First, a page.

Teens from Westbury and Elmont got an up-close-and-personal look at law enforcement careers Saturday at the Youth Police Academy, hosted by the Nassau County Police Department.
Nearly 50 students attended the daylong event at the Nassau County Police Academy in Massapequa Park that began at 9 a.m. and was set to finish at 5 p.m., said Deputy Commissioner Patrick Ryder.
“The objective behind it is to bring kids in from minority communities and offer them a day in the life of what a recruit goes through to become a police officer,” Ryder said in a phone interview.
Ryder began the event with an anecdote of a “hardworking” mother who immigrated to the United States in search of a better life, but instead, became involved in the drug trade.
“I wanted to let them know that life is all about the choices you make,” Ryder said. “We do this program to better the bond and communication between us and the community. We want kids to know there are options for them and there are choices in life.”
The youth academy began in 2007 and since then, about 900 students have participated, Ryder said. The police department uses asset forfeiture or police foundation money to hold the events three or four times a year, he said.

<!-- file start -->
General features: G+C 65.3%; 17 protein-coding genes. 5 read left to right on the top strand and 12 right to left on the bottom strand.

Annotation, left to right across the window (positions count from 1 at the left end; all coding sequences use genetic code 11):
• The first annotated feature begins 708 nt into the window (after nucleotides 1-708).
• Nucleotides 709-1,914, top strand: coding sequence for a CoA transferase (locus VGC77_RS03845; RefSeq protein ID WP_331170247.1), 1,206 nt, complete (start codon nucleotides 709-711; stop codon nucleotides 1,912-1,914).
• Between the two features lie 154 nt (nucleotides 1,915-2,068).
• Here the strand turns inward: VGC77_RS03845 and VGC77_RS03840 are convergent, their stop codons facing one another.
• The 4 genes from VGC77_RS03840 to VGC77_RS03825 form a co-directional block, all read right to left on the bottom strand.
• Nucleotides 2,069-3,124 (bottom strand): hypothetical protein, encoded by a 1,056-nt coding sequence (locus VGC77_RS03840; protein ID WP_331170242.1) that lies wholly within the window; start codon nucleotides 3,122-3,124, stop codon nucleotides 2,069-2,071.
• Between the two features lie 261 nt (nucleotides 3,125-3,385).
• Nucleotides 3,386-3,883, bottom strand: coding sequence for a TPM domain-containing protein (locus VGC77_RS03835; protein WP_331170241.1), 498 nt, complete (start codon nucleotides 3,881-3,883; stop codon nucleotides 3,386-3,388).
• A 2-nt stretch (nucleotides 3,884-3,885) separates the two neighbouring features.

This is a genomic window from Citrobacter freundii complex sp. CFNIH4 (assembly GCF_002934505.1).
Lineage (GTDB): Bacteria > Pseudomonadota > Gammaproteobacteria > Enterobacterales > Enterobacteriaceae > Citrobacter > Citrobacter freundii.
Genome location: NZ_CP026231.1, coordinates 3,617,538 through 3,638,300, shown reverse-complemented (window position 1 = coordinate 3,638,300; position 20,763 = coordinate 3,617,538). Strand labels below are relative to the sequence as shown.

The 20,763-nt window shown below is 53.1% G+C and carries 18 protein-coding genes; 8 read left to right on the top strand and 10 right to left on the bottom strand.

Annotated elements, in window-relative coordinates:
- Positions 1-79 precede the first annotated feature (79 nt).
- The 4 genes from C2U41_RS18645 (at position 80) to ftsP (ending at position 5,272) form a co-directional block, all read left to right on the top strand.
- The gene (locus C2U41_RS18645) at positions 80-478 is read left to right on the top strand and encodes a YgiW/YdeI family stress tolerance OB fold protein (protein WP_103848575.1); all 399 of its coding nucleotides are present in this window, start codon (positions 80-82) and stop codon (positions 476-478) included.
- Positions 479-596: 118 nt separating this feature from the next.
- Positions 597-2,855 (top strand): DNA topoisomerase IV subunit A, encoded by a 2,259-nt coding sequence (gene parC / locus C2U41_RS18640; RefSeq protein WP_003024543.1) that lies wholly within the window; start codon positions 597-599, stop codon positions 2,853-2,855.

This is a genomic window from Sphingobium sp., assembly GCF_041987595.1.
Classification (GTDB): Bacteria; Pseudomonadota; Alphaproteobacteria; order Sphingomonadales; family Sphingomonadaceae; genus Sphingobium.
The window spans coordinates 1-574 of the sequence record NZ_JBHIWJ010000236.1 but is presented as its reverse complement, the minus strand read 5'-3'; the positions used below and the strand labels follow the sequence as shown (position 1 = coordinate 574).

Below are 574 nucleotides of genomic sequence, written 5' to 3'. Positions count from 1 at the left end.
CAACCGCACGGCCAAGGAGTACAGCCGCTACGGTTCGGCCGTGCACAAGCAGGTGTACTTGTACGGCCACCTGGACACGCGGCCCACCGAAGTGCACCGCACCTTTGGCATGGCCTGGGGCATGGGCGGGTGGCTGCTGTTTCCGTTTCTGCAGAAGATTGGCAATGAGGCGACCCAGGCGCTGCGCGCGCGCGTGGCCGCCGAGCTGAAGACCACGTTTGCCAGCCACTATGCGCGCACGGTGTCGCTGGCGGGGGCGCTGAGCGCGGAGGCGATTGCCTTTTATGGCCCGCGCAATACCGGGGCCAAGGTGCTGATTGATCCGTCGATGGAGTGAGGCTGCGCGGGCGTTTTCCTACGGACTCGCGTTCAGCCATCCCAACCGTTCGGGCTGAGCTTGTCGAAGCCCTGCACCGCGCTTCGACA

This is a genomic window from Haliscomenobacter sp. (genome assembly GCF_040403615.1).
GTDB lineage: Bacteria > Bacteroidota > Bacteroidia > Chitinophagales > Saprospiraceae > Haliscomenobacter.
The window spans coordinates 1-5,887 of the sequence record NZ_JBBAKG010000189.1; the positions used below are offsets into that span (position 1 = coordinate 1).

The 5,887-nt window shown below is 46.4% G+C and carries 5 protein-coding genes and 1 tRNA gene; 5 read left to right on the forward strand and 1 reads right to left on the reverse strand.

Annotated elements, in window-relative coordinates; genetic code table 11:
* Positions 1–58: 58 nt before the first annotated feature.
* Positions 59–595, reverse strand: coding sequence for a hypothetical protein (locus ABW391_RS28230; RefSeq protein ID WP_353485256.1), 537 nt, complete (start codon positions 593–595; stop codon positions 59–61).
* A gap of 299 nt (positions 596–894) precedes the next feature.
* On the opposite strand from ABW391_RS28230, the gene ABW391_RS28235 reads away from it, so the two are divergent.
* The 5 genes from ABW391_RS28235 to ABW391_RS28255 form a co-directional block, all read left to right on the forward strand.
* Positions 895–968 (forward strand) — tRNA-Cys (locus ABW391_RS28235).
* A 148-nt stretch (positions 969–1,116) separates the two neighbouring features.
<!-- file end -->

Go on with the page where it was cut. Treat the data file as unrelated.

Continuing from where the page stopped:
The students, ranging in age from about 13 to 16 and an equal mix of girls and boys, also learn about arrest procedures and are given lessons on self-defense, Ryder said. They also have a chance to go through an obstacle course as well as tour a police helicopter and meet with the SWAT team and K-9 units.
Ryder said a Civil Service test for police officer positions will be given in the coming months. Age requirements mandate a person be 17 years old to take the test and 21 years old to become a police officer, Ryder said.
Several students who have gone through the youth academy program have gone on to careers in law enforcement, Ryder said, including two young women who also were a part of the “explorer” program, which helps Nassau youth learn about law enforcement and its career opportunities. One recently became a police officer in Hempstead and the other an Immigration and Customs Enforcement officer, Ryder said.